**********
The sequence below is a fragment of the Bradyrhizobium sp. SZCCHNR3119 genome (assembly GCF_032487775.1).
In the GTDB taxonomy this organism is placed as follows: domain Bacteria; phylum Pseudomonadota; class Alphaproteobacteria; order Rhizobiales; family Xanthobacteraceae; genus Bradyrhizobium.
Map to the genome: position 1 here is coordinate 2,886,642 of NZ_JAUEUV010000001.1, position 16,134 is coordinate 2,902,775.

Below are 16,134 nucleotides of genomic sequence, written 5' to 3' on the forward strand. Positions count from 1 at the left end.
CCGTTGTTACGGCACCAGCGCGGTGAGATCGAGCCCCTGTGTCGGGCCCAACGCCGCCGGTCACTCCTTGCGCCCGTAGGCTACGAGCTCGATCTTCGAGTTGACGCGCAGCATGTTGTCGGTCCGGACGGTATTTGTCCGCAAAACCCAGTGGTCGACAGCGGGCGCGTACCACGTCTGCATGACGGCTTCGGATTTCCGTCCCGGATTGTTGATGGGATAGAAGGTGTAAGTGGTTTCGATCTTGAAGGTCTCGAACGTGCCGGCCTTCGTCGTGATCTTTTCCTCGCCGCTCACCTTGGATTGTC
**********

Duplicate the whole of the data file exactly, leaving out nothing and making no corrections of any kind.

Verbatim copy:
The sequence below is a fragment of the Bradyrhizobium sp. SZCCHNR3119 genome (assembly GCF_032487775.1).
In the GTDB taxonomy this organism is placed as follows: domain Bacteria; phylum Pseudomonadota; class Alphaproteobacteria; order Rhizobiales; family Xanthobacteraceae; genus Bradyrhizobium.
Map to the genome: position 1 here is coordinate 2,886,642 of NZ_JAUEUV010000001.1, position 16,134 is coordinate 2,902,775.

Below are 16,134 nucleotides of genomic sequence, written 5' to 3' on the forward strand. Positions count from 1 at the left end.
CCGTTGTTACGGCACCAGCGCGGTGAGATCGAGCCCCTGTGTCGGGCCCAACGCCGCCGGTCACTCCTTGCGCCCGTAGGCTACGAGCTCGATCTTCGAGTTGACGCGCAGCATGTTGTCGGTCCGGACGGTATTTGTCCGCAAAACCCAGTGGTCGACAGCGGGCGCGTACCACGTCTGCATGACGGCTTCGGATTTCCGTCCCGGATTGTTGATGGGATAGAAGGTGTAAGTGGTTTCGATCTTGAAGGTCTCGAACGTGCCGGCCTTCGTCGTGATCTTTTCCTCGCCGCTCACCTTGGATTGTC